Home » German Scientists Find Tetraneutron: An Elusive And Non-native Matter

German Scientists Find Tetraneutron: An Elusive And Non-native Matter

by Coffee Table Science
Researchers at the Technical University of Munich (TUM), Germany, have found evidence for the existence of a foreign and indistinct type of matter containing four neutrons that bind together. The indications of the presence of such a tetraneutron were first observed in an experiment 20 years ago. But the new approach was more accurate and clearer.
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All matter consists of neutrons, but neutron stars contain matter that is made of particles which are bound together by strong nuclear forces. However, it is still unknown what is the exact structure of this neutron.
In 2002, the research team discovered some facts that tetraneutrons are the result of the collision between carbon and beryllium atoms. Many nuclear physicists were amazed by this outcome, but they were unable to give scientific explanations behind the experiments.

Researchers performed a different particle collision to find solid evidence of a tetraneutron. “We formed something like the smallest neutron star you can imagine, consisting of only four neutrons,” said Roman Gernhauser, a Researcher at the Department of Physics at TUM.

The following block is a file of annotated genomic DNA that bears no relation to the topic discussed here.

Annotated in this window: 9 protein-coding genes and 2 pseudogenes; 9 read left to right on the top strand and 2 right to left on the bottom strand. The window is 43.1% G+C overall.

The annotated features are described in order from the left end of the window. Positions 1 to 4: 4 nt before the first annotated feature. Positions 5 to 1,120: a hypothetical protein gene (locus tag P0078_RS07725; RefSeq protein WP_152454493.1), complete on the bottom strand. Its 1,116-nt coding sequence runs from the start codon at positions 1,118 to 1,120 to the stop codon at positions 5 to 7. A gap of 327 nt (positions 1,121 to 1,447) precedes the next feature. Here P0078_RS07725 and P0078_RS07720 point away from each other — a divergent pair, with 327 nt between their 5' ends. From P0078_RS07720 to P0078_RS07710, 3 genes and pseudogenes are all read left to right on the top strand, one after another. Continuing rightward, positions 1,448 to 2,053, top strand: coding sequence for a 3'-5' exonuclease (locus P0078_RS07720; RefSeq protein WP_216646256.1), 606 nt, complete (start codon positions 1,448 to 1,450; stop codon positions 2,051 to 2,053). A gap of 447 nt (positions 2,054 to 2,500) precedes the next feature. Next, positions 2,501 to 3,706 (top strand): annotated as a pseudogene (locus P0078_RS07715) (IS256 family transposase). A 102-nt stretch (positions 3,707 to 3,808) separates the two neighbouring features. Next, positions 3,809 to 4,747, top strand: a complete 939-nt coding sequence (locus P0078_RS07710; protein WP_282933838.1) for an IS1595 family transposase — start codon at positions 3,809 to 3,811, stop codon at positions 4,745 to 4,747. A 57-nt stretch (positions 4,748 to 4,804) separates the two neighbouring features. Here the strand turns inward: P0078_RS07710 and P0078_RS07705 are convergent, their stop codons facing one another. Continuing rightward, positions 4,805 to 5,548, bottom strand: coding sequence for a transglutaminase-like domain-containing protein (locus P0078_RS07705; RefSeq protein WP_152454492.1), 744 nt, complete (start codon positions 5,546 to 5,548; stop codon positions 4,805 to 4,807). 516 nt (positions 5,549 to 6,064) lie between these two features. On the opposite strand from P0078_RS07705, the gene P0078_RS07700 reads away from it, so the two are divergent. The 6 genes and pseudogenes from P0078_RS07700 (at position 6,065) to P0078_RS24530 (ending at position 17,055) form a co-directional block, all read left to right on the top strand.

The research team made helium atoms consisting of four more neutrons than usual and collided them with protons. After the collisions, the atoms were left with four neutrons that could combine to form a tetraneutron.

The researchers computed the momentum and amount of energy of all the particles before and after the collision. From their conceptual calculations and previous experiments, they were able to measure the amount of missing energy after the collision if it was spent for the formation of a tetraneutron.

According to Gernhauser, the missing energy was not measured accurately because the experiment was conducted to control every reaction that could have intervened in the creation of a tetraneutron. While detecting the missing energy, researchers discovered that tetraneutrons were formed for 10-22 seconds.

“This is a real tour de force, ”said Martin Freer, Director of the Birmingham Energy Institute at the University of Birmingham, UK.

“The discovery will help physicists fine-tune theories about the nature of nuclear forces,” said Carlos Bertulani, a Professor at the Department of Physics at the Texas A&M University-Commerce. According to him, nuclear physicists were unable to find how neutrons bind together.

Thomas Faestermann, a Researcher at TUM, said that his research using lithium atoms to form tetraneutrons has shown that the energy used to form them was different from the new result. He agreed that tetraneutrons could be created but didn’t know-how.

“I am thinking about how to reconcile our two measurements,” said Farstermann.

Researchers are now creating a detector that could record every signal during the formation of tetraneutrons. This method would help them examine the matter more easily than determining its energy.

The detailed research has been published in the journal Nature.

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